Arcade Fire rocks with riffs pulled from the ’80s

Arcade Fire Playing a show.

Joel Dameron

Staff Writer

Bouncy retro guitars, groovy bass rhythms and Beatles-esque chord progressions disturb the placid landscape of “The Suburbs,” the 2010 concept album by Canadian Indie rockers Arcade Fire. Armed with catchy choruses and eerie ’80s pop synthesizers, the great northerners take suburbia by storm. My wife made me listen to this band. Sadly I have been a little too preoccupied with them ever since. After seeing the album hit No. 1 on the charts, I decided that I had to give it a brief review. I picked up the album from Limewi…uh…er…the record store and gave it the standard headphones-only listen. The following is my analysis. The first song titled “The Suburbs” instantly hits you, pulsing with its hooky bouncing piano and guitar in an intensely happy chord progression. This was the first big single from the album, and it is easy to see why. Lead singer Win Butler’s voice adds a certain nostalgic quality to the catchiness of the song. The innocence of his voice almost seems to take you back to childhood in one sweeping awkward moment. The song “Rococo” is also a great track. It features one of the many Beatles-esque chord progressions. The instrument selection achieves this more than anything. There is an acoustic guitar, a synthesizer, a high pitched strings section (which have a Sgt. Pepper-Being for the Benefit of Mr. Kite! type feel to it) and what sounds like a harpsichord. The incorporation of all kinds of instruments is one of the things I absolutely love about this album. The next song I found particularly interesting was “Half Light II (No Celebration),” which seems to be the oddest song on the album. It has a galloping rhythm that even stops at one point and heavy synth keyboards doused with splashes of surf-style guitar leads. The vocals have a desperateness that never quite lets the listener go. “One, two, three, four” counts off the grungy garage rock style guitars and quick old school punk-style drums of “Month of May.” This song sounds like you took The Queens of the Stone Age, Blondie and The Sex Pistols and mixed them together in a blender. It is short, brutal and sweet, and I love it. “Deep Blue” is my absolute favorite song on the whole album. There is not one thing wrong with any part of it. I shivered when the piano and synth kicked in after 25 seconds and then shivered again when the higher synth kicked in at 1:14. The solo at 2:40 is utter orgasmicity. Is that a word? Moving on. The lurking creepiness in the guitar, synth and bass lines of “Sprawl (Flatland)” deserve an honorable mention, as well as the rhythmic bounce and female vocals in the following track, “Sprawl II (Mountains Beyond Mountains).” Lyrically the album does quite well at sticking to its concept, the story of a group of kids growing up in an early ’80s suburb. It manages to do this without boring the listener, which I think is one of the reasons why it is doing so well. The song “City with No Children” seems to have the most powerful set of lyrics on the album. In the excerpt below you can see the issues of abandonment and bitterness caused by the main character’s lack of understanding of the world going on around him. This is a feeling that I think we all experience at some point as we grow up.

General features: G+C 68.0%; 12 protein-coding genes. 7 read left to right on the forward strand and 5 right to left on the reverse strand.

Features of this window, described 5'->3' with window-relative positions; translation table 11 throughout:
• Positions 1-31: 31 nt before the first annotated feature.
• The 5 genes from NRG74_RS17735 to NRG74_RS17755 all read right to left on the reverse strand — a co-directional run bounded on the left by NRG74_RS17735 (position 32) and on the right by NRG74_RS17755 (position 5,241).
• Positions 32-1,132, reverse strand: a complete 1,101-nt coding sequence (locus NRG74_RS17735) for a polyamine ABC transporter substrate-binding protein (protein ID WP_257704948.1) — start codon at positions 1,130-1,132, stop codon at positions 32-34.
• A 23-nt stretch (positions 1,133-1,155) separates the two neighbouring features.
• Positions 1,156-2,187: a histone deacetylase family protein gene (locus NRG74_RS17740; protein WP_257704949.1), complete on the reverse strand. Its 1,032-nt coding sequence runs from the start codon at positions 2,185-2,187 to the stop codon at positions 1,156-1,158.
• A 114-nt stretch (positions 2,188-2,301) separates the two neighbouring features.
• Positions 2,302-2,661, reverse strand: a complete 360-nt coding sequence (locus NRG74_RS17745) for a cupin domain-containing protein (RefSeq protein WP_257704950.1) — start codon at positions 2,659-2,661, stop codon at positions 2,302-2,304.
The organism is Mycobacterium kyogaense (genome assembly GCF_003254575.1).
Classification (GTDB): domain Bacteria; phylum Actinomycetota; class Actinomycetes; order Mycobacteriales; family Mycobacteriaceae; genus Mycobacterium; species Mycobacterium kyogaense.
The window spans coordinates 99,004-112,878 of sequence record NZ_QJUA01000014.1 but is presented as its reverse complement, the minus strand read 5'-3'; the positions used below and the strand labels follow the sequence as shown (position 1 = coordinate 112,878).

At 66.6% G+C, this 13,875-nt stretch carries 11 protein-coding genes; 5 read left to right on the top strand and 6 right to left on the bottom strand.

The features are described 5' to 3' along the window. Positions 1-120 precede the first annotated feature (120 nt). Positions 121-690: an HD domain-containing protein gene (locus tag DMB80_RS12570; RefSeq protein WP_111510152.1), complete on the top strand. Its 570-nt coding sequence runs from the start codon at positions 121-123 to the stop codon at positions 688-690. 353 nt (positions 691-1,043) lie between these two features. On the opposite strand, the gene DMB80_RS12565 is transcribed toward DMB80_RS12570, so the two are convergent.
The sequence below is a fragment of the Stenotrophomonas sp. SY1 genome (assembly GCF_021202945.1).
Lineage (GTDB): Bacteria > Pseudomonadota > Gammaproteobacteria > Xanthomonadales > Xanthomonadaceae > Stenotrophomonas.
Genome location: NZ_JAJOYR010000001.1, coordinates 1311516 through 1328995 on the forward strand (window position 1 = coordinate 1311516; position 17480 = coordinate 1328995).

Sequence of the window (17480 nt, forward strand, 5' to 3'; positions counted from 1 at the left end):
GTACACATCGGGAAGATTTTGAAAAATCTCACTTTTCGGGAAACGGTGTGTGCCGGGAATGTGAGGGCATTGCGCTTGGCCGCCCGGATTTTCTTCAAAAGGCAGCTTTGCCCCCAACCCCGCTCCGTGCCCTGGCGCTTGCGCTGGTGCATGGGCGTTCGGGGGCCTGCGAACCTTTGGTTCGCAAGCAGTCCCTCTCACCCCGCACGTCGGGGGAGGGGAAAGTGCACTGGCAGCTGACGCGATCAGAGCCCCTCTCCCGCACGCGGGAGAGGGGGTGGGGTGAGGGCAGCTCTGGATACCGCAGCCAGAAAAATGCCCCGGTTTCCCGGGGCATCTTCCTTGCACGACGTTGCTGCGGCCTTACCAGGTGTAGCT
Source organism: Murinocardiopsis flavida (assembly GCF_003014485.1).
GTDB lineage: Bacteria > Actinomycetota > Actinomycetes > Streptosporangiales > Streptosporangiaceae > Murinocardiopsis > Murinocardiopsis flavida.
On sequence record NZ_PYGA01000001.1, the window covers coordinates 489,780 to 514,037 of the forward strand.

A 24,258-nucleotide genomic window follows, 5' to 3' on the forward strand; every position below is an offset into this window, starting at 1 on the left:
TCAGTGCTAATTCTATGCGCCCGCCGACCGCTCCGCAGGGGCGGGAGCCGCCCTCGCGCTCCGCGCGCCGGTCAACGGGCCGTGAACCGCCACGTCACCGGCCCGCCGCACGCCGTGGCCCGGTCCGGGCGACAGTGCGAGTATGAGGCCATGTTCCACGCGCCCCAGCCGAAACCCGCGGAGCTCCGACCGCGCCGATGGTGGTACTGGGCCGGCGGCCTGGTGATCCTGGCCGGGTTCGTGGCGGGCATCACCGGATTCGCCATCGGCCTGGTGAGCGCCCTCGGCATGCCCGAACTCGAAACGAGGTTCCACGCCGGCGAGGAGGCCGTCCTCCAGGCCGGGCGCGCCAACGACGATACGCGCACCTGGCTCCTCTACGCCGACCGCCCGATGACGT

“The summer that I broke my arm

I waited for your letter

I have no feeling for you now

Now that I know you better

I wish that I could have loved you then

Before our age was through

And before a world war does with us whatever it will do…

…I feel like I’ve been living in

A city with no children in it

A garden left for ruin by a billionaire inside of a private prison”

Overall the album is more than decent. A lot of the bands these days do not tend to have a large amount of talent. It is nice to see a band that does. It is pretty amazing when more than half the songs on an album are bearable beyond one listen. With this album almost all of them are. In spite of this I have decided to give “The Suburbs” 3 1/2 stars. Sorry guys. Is it better than any Miley Cyrus album out to date? Absolutely. Is it as good as “Never Mind the Bollocks” or “London Calling”? Absolutely not. “The Suburbs” can easily fit into the top 10 for the year, but that is about as far as it goes. Fantastic job though.   Until we rock again, keep listening.

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